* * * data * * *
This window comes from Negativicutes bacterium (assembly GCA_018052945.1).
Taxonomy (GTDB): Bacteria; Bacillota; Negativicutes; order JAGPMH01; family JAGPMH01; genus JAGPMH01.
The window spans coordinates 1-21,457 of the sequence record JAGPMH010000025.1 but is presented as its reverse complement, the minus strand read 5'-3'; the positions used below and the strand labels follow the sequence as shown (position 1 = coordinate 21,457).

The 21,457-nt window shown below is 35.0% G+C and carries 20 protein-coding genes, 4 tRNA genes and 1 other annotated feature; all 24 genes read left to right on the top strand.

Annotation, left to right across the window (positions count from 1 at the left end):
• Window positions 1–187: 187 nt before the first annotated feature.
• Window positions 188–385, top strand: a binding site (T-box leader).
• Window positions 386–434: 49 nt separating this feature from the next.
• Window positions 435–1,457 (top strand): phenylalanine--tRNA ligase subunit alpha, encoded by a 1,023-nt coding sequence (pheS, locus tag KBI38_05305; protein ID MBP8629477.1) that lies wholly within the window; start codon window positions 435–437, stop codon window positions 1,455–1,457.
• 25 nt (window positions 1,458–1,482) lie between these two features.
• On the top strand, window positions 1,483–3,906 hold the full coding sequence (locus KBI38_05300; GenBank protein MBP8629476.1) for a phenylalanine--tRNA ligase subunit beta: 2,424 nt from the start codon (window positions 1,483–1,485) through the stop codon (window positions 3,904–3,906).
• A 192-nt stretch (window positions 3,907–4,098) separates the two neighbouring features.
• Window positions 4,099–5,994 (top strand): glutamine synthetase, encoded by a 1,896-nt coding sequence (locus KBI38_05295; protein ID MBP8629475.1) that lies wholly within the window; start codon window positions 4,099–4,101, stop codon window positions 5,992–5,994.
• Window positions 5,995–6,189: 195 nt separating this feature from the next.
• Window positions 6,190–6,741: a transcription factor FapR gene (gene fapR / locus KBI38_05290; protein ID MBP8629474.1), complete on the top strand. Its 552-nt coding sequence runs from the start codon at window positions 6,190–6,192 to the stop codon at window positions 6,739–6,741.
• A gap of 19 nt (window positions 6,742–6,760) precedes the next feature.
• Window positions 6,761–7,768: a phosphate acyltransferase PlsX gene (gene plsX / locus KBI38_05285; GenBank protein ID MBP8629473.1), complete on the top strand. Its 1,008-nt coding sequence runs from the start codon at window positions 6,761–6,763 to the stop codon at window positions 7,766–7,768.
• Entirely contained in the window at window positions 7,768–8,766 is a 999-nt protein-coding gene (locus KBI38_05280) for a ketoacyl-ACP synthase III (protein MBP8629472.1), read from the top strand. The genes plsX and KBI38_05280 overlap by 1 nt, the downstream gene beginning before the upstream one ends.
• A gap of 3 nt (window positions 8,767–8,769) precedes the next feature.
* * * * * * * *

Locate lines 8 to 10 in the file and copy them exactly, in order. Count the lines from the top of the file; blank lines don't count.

• Window positions 386–434: 49 nt separating this feature from the next.
• Window positions 435–1,457 (top strand): phenylalanine--tRNA ligase subunit alpha, encoded by a 1,023-nt coding sequence (pheS, locus tag KBI38_05305; protein ID MBP8629477.1) that lies wholly within the window; start codon window positions 435–437, stop codon window positions 1,455–1,457.
• 25 nt (window positions 1,458–1,482) lie between these two features.